Category: Archive

Editorial The killing of children

February 16, 2011

By Staff Reporter

No battles are ever fought without the loss of blood. But in Northern Ireland, it is usually the blood of innocents that is shed.

A grim and tragic example of this occurred last weekend in Ballymoney, where the three young Quinn brothers perished in the flames of loyalist bigotry as a firebomb consumed their home.

The media was reporting that their deaths stunned Northern Ireland. But Northern Ireland should not have been stunned when every night for the last seven days, loyalist bigots were hurling petrol bombs into Catholic homes and businesses. Something like the tragedy that struck Ballymoney was bound to happen sooner or later. According to statistics published in the Irish Times newspaper, at least 130 Catholic homes in predominantly Protestant housing estates were fire bombed over a period of seven days.

This is no idle campaign, done on the spur of the moment, but a concerted effort by evil bigots to drive Catholics out of Protestant districts in counties Antrim and Down. Fourteen Catholic families in one area alone, around Carrickfergus, Co. Antrim, were forced from their homes. The town’s Catholic population continues to dwindle, thanks to a campaign of terror and intimidation. This was going on while the world’s media was focused on the Orangemen’s standoff at Drumcree. And it continues, even in the wake of the Ballymoney murders, with attacks on Catholic homes the day after the Quinn brothers died.

Of course, what happened at Drumcree and what happened at Ballymoney are far from being unconnected. The Drumcree Orangemen created so much sectarian tension that it could only discharge itself in one way – through blatant attacks on isolated, vulnerable Catholics. This has always been the loyalists’ response when their will is thwarted. They take their anger out on innocent Catholics, though in their warped vision no Catholic is ever innocent. Whatever the standing of individual Orangemen, most of whom are doubtless good-living, decent people, the culture of Orangism is imbued with sectarianism, triumphalism and militaristic bombast. The drunken louts who stagger alongside the Orange marches mouthing obscenities are the real face of Orangism. It is the culture of the soccer hooligan mixed with the politics of fascism.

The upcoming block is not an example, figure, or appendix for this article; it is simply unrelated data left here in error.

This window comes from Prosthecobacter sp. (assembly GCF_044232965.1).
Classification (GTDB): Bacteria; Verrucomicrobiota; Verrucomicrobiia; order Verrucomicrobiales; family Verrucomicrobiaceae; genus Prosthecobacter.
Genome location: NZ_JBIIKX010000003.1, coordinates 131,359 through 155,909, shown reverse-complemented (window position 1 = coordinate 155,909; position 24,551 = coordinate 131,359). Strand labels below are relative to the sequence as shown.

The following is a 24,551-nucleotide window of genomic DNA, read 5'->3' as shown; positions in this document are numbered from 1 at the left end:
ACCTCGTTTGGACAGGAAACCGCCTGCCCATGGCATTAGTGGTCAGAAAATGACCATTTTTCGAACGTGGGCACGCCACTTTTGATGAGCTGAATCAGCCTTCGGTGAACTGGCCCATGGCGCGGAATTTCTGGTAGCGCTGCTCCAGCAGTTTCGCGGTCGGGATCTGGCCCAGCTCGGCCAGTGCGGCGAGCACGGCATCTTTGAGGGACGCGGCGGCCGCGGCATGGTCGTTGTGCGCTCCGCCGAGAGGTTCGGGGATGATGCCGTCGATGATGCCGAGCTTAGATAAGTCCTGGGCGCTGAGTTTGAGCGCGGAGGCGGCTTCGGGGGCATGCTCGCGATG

Alarmed by what they see taking place in an area that is nominally part of the United Kingdom, some in the English media are warning that the events over the last few days in Ballymoney, Belfast and Drumcree, could be the beginning of the end of Britain’s commitment to Northern Ireland. Why should the British tax payer continue to financially support a state in which thugs can hold entire communities to ransom and defy the very government that keeps them from disappearing down the economic drainpipe?

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The Orange Order and their hangers on must learn this simple principle about being part of a democratic state: It is that rights come with obligations, privileges with responsibilities.

In the wake of the Quinn brothers’ tragedy it is becoming clear that the Orange Order and the intransigents who tried to use the Drumcree situation to undermine the Belfast Agreement have suffered a resounding defeat.

Over 30 years ago, in Selma, Ala., three young children, all black, were sacrificed on the altar of racial bigotry, in an act that revolted the world and helped spur the civil rights movement to achieve its goals. The deaths of the Quinn brothers might well have the same effect, by starkly demonstrating that the cost of hatred, the price of intransigence, is always too high and that the innocent always pay it. The only alternative is compromise and accommodation.

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